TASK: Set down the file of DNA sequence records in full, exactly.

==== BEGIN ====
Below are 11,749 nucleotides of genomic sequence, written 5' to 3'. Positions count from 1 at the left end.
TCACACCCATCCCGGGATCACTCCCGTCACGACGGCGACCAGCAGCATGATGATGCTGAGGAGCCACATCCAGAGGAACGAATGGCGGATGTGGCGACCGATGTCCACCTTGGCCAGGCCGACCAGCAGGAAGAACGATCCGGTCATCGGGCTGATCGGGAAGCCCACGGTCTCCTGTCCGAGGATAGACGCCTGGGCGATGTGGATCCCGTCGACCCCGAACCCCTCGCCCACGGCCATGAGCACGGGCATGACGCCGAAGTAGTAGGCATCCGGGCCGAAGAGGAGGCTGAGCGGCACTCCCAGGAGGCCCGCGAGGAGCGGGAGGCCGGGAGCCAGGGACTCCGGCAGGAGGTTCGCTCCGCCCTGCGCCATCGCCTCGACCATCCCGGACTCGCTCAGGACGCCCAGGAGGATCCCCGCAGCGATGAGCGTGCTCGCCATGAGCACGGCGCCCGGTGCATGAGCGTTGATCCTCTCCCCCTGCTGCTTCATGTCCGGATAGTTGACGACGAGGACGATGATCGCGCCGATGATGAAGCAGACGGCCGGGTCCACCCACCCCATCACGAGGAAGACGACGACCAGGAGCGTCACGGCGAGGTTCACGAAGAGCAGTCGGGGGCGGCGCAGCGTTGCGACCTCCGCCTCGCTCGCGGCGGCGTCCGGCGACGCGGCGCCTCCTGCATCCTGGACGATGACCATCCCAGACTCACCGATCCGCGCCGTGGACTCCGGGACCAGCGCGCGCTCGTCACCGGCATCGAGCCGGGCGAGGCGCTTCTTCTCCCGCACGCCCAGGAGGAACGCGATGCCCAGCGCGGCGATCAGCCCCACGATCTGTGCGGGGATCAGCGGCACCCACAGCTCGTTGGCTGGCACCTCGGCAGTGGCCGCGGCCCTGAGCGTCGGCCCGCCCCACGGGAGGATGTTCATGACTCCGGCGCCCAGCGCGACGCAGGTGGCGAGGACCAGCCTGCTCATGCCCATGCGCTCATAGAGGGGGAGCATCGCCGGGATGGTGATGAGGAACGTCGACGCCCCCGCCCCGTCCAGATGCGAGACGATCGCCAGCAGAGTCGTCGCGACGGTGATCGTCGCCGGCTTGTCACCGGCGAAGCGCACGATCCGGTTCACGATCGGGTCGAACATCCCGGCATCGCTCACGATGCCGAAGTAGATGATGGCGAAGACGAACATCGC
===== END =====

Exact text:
Below are 11,749 nucleotides of genomic sequence, written 5' to 3'. Positions count from 1 at the left end.
TCACACCCATCCCGGGATCACTCCCGTCACGACGGCGACCAGCAGCATGATGATGCTGAGGAGCCACATCCAGAGGAACGAATGGCGGATGTGGCGACCGATGTCCACCTTGGCCAGGCCGACCAGCAGGAAGAACGATCCGGTCATCGGGCTGATCGGGAAGCCCACGGTCTCCTGTCCGAGGATAGACGCCTGGGCGATGTGGATCCCGTCGACCCCGAACCCCTCGCCCACGGCCATGAGCACGGGCATGACGCCGAAGTAGTAGGCATCCGGGCCGAAGAGGAGGCTGAGCGGCACTCCCAGGAGGCCCGCGAGGAGCGGGAGGCCGGGAGCCAGGGACTCCGGCAGGAGGTTCGCTCCGCCCTGCGCCATCGCCTCGACCATCCCGGACTCGCTCAGGACGCCCAGGAGGATCCCCGCAGCGATGAGCGTGCTCGCCATGAGCACGGCGCCCGGTGCATGAGCGTTGATCCTCTCCCCCTGCTGCTTCATGTCCGGATAGTTGACGACGAGGACGATGATCGCGCCGATGATGAAGCAGACGGCCGGGTCCACCCACCCCATCACGAGGAAGACGACGACCAGGAGCGTCACGGCGAGGTTCACGAAGAGCAGTCGGGGGCGGCGCAGCGTTGCGACCTCCGCCTCGCTCGCGGCGGCGTCCGGCGACGCGGCGCCTCCTGCATCCTGGACGATGACCATCCCAGACTCACCGATCCGCGCCGTGGACTCCGGGACCAGCGCGCGCTCGTCACCGGCATCGAGCCGGGCGAGGCGCTTCTTCTCCCGCACGCCCAGGAGGAACGCGATGCCCAGCGCGGCGATCAGCCCCACGATCTGTGCGGGGATCAGCGGCACCCACAGCTCGTTGGCTGGCACCTCGGCAGTGGCCGCGGCCCTGAGCGTCGGCCCGCCCCACGGGAGGATGTTCATGACTCCGGCGCCCAGCGCGACGCAGGTGGCGAGGACCAGCCTGCTCATGCCCATGCGCTCATAGAGGGGGAGCATCGCCGGGATGGTGATGAGGAACGTCGACGCCCCCGCCCCGTCCAGATGCGAGACGATCGCCAGCAGAGTCGTCGCGACGGTGATCGTCGCCGGCTTGTCACCGGCGAAGCGCACGATCCGGTTCACGATCGGGTCGAACATCCCGGCATCGCTCACGATGCCGAAGTAGATGATGGCGAAGACGAACATCGC